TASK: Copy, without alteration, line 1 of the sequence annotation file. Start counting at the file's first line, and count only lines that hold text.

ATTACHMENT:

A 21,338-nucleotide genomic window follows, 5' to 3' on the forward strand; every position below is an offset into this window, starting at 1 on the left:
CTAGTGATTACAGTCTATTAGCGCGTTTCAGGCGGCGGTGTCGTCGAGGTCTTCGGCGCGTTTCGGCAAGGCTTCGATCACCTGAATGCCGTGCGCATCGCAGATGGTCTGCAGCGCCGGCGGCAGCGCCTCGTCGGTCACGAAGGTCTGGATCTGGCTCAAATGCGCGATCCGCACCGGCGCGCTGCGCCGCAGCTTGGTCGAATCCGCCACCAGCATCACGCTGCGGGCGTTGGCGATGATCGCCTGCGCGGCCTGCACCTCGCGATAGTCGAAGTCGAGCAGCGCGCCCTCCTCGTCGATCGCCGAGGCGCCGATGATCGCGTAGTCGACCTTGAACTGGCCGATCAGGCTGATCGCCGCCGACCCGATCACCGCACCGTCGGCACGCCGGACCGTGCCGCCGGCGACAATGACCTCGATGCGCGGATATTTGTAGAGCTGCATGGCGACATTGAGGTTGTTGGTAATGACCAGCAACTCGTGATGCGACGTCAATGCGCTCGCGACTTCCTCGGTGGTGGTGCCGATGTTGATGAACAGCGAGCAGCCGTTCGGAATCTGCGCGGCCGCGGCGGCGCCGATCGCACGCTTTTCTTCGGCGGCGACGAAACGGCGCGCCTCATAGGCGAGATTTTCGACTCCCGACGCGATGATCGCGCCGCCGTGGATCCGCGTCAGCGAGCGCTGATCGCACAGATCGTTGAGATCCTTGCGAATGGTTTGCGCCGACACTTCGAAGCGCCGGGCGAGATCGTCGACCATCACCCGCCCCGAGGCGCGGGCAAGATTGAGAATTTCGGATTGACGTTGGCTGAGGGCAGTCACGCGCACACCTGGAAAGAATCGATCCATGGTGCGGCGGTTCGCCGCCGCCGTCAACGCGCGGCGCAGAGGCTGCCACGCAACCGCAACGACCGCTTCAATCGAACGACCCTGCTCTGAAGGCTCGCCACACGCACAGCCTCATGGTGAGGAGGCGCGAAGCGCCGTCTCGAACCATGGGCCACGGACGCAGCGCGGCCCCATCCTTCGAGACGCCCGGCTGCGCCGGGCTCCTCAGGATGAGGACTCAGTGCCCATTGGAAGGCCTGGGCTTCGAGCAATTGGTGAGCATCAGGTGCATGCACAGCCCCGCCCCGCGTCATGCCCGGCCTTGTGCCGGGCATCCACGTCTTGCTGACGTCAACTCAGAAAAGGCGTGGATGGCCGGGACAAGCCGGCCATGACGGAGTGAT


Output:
A 21,338-nucleotide genomic window follows, 5' to 3' on the forward strand; every position below is an offset into this window, starting at 1 on the left: